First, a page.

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Daily Digest: 8/16/07

BY Joshua Levy | Thursday, August 16 2007

The Web on the Candidates

  • Conservative blogger Scott Olin Schmidt posts a sophisticated argument that Democrats are behind the recent "Gays for Giuliani" video. Although the maker of the video, Ryan Davis, describes himself as "a gay New York City resident who lived here while Rudy was Mayor," Schmidt digs deeper to find a partisan connection to the GfG campaign. Its website "is owned by the notorious Mike Rogers, an avowed Democrat and blogger-activist best known for outing Republican Members of Congress and their staffs," Schmidt writes. He argues that since Democrats would prefer to fight Mitt Romney rather than Giuliani in a general election, "shadowy Democrat-funded 527" groups could be springing up to spread pre-primary oppo on Giuliani, the more formidable foe. And Ryan Davis has asked for contributions on the Huffington Post, writing that "we've decided to air a 30-second version of the ad in South Carolina, where the voters need the most education about Rudy's record" about gay rights. This, Schmidt suggests, could be illegal, though at this point we at techPresident don't see why. In any case, Schmidt's post makes it clear that the GfG video and campaign isn't being conducted by newbies to politics, and could be the harbinger of far more nefarious online trickery.
  • Meanwhile, another video from Giuliani's halcyon days as New York mayor has surfaced, this time showcasing Giuliani's 1996 position that "we're never ever going to be able to totally control immigration to a country that is as large as ours." It's a major rebuke to his current position that he will end illegal immigration. Jonathan Martin at the Politico says "an aide to one of [Giuliani's] rivals" (but not Mitt Romney) sent him the video; Josh Marshall calls the 1996 argument "eminently reasonable and even eloquent." Immigration arguments and sources aside, a large part of the battle between Giuliani and Romney is now coming down to who has the fewest documented flip-flops on YouTube, and they could both be more threatened by moderate versions of their younger selves than by any future "macaca moments."
  • And then there's this: Giuliani dressed up as an African tribesman, chiding a lion for being lazy and on the dole. "If the ascendance of YouTube isn't Giuliani's nightmare I don't know what is," says MyDD's Jonathan Singer.
  • The YouTube debate was just the beginning. The Wall Street Journal's Amy Schatz tells us to get ready for "a host of Web-based debating experiments -- from 'video mashups' to instant-message questioning -- that will continue to transform how debates are produced and watched." From next month's debate, co-sponsored by Yahoo, Slate, and The Huffington Post, to MySpace's upcoming "forums," in which they will film individual candidates at college campuses across the country, the web is inspiring a shakeup in how we view the debates, and our relationship to our candidates. Finally.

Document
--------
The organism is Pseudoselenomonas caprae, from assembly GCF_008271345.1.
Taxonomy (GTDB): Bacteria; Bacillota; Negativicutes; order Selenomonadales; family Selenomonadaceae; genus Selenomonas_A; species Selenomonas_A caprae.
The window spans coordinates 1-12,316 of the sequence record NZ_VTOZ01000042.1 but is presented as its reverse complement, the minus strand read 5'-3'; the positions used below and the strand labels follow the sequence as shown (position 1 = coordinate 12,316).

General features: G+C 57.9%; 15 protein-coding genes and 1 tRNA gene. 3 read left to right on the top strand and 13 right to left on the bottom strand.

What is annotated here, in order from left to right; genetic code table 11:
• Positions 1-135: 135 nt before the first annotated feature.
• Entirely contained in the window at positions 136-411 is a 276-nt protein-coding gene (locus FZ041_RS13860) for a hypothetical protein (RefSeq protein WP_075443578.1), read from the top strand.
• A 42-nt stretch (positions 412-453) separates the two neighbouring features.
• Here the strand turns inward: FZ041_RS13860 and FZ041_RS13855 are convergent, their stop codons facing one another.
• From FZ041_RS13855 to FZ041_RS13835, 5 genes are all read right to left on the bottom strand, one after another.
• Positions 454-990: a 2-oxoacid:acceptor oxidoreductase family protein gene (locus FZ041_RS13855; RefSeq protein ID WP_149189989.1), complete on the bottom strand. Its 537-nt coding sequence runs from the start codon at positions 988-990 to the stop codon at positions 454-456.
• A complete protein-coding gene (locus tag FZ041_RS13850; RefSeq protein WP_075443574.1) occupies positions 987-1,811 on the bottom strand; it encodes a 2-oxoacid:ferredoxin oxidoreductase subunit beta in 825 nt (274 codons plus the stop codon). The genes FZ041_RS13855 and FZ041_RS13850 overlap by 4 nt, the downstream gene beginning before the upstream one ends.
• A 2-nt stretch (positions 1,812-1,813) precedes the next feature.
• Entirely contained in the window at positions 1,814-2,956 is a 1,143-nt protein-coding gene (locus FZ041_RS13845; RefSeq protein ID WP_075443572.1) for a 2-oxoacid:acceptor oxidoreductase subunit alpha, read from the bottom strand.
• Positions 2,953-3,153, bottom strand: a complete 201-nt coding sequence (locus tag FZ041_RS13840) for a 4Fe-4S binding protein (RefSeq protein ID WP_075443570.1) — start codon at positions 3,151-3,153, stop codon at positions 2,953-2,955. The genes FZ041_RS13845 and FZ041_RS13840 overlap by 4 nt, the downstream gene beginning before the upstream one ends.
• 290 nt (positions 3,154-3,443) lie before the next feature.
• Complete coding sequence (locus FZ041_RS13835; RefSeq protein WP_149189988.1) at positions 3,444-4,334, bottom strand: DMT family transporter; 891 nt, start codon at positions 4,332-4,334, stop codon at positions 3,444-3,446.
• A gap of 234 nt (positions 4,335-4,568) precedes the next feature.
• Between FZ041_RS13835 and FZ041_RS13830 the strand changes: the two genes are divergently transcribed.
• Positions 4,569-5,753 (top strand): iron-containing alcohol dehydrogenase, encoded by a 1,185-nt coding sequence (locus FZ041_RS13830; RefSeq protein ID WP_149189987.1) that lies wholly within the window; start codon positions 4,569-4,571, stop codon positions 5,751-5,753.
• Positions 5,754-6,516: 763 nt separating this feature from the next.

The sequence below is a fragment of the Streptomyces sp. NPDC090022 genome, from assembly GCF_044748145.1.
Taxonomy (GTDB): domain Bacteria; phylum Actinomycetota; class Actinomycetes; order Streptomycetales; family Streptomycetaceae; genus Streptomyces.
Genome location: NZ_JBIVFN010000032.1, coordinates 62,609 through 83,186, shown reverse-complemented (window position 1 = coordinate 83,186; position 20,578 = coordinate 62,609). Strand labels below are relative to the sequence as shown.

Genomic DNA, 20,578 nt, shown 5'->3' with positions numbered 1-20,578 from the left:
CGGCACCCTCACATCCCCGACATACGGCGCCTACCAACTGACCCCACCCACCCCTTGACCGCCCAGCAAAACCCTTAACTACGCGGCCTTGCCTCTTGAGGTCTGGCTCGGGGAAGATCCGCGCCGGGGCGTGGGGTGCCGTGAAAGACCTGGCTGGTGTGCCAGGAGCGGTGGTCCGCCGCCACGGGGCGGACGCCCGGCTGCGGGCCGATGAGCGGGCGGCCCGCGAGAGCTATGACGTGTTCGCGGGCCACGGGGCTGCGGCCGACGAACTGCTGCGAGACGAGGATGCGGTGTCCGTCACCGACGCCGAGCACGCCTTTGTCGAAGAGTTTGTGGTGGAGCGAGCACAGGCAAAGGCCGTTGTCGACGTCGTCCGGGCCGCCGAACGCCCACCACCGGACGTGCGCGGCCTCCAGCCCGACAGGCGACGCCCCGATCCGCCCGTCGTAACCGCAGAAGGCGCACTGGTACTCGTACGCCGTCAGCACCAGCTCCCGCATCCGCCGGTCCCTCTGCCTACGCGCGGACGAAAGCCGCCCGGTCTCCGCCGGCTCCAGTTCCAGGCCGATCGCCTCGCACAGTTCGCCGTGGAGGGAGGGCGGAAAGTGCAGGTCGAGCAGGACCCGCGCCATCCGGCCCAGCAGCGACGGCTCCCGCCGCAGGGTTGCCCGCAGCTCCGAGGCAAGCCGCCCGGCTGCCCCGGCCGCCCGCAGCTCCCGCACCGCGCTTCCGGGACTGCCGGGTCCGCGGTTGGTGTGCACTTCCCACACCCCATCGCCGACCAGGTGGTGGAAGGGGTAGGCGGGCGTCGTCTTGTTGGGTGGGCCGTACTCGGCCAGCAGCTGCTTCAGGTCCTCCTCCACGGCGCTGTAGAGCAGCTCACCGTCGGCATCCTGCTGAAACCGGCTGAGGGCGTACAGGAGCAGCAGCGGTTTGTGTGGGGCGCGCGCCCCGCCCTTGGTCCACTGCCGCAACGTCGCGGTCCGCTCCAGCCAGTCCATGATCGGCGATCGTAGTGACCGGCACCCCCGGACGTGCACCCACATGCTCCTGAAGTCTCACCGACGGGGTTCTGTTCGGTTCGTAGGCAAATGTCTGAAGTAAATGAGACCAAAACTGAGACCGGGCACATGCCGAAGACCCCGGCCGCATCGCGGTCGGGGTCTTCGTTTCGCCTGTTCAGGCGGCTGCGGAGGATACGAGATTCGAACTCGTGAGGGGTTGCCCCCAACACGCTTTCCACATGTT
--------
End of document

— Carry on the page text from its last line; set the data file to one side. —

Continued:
The Candidates on the Web

  • John Edwards, Barack Obama, Hillary Clinton, and Dennis Kucinich have started using mobile technology in their campaigns, but their approaches have been far from trailblazing. "I think that they are pushing the envelope, but they are not pushing the envelope far enough," techPresident contributor Justin Oberman told US News & World Report's Nikki Schwab. Unsurprisingly, no Republican candidates have used mobile yet. But "tech-savvy conservative bloggers who have already used their influence to persuade skeptical Republican presidential candidates to attend a CNN/YouTube debate in November, are also encouraging them to use mobile technology in new and innovative ways."
  • Having witnessed "macaca"-inspired George Allen's downfall, campaigns now routinely arm interns or staffers with video cameras to shadow, or "track," the opposition, hoping to catch the next "macaca moment." To avoid those moments, Joe Trippi suggests campaigns "flood the zone," but in Maine, as the Politico's Patrick O'Connor writes, Sen. Susan Collins sent a letter to her opponent, Democratic Rep. Tom Allen, asking him to cease with the tracking already. "Tactics such as tracking demean the political process, contribute to voter cynicism and have no place in the type of substantive issues-oriented campaigns that our voters deserve," he wrote. Meanwhile, Rep. John Kuhl of New York has joked that he "thought about packing" a gun because of anti-war protesters in his district.

In Case You Missed It...

Alan Rosenblatt wants to know: Why so many of the candidates' restrict searching for content on their own websites?